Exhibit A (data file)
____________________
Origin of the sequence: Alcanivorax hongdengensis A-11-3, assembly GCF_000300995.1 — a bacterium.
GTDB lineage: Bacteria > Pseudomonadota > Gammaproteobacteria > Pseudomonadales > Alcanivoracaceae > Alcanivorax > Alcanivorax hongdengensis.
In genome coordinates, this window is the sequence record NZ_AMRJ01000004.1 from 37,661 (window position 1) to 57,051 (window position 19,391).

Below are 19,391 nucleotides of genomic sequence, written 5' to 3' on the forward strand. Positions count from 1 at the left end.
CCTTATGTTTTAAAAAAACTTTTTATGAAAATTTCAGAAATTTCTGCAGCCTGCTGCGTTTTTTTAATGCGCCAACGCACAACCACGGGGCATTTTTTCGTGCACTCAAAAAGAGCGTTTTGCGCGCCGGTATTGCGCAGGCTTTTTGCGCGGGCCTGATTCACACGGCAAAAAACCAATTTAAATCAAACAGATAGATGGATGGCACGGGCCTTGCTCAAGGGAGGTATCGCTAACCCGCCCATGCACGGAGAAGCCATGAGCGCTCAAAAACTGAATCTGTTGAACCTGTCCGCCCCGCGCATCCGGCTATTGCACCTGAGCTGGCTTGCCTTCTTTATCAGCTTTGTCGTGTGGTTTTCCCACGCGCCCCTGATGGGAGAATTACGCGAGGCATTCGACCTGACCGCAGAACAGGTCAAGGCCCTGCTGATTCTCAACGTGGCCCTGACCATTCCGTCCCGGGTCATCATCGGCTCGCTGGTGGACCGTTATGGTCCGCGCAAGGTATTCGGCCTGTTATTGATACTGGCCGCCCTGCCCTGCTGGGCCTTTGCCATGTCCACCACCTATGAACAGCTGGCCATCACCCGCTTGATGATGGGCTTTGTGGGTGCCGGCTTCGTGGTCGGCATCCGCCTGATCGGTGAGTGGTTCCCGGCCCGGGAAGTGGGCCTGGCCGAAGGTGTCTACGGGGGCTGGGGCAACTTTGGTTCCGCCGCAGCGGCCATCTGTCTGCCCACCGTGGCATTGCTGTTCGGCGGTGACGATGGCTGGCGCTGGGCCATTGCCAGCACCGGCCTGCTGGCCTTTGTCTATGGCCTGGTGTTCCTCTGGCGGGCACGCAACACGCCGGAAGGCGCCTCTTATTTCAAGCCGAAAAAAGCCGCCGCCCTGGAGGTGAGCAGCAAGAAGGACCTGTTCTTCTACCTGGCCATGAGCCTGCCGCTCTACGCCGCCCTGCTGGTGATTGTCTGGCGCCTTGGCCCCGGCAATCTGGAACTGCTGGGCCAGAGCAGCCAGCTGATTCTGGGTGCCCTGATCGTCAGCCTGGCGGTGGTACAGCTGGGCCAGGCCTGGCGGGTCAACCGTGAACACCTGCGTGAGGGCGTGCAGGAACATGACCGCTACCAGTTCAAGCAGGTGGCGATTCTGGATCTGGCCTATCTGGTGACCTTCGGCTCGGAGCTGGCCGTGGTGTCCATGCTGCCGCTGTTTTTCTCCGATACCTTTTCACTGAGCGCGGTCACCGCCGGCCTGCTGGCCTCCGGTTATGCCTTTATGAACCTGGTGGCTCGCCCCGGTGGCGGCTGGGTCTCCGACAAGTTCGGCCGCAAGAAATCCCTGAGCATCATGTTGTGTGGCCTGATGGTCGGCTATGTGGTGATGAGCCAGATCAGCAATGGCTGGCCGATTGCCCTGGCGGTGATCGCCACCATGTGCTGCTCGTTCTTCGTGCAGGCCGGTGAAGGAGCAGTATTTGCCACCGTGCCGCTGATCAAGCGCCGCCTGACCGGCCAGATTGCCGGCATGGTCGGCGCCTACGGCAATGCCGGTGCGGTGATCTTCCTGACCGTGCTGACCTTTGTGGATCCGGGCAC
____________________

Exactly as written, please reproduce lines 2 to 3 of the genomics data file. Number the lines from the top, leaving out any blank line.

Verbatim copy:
GTDB lineage: Bacteria > Pseudomonadota > Gammaproteobacteria > Pseudomonadales > Alcanivoracaceae > Alcanivorax > Alcanivorax hongdengensis.
In genome coordinates, this window is the sequence record NZ_AMRJ01000004.1 from 37,661 (window position 1) to 57,051 (window position 19,391).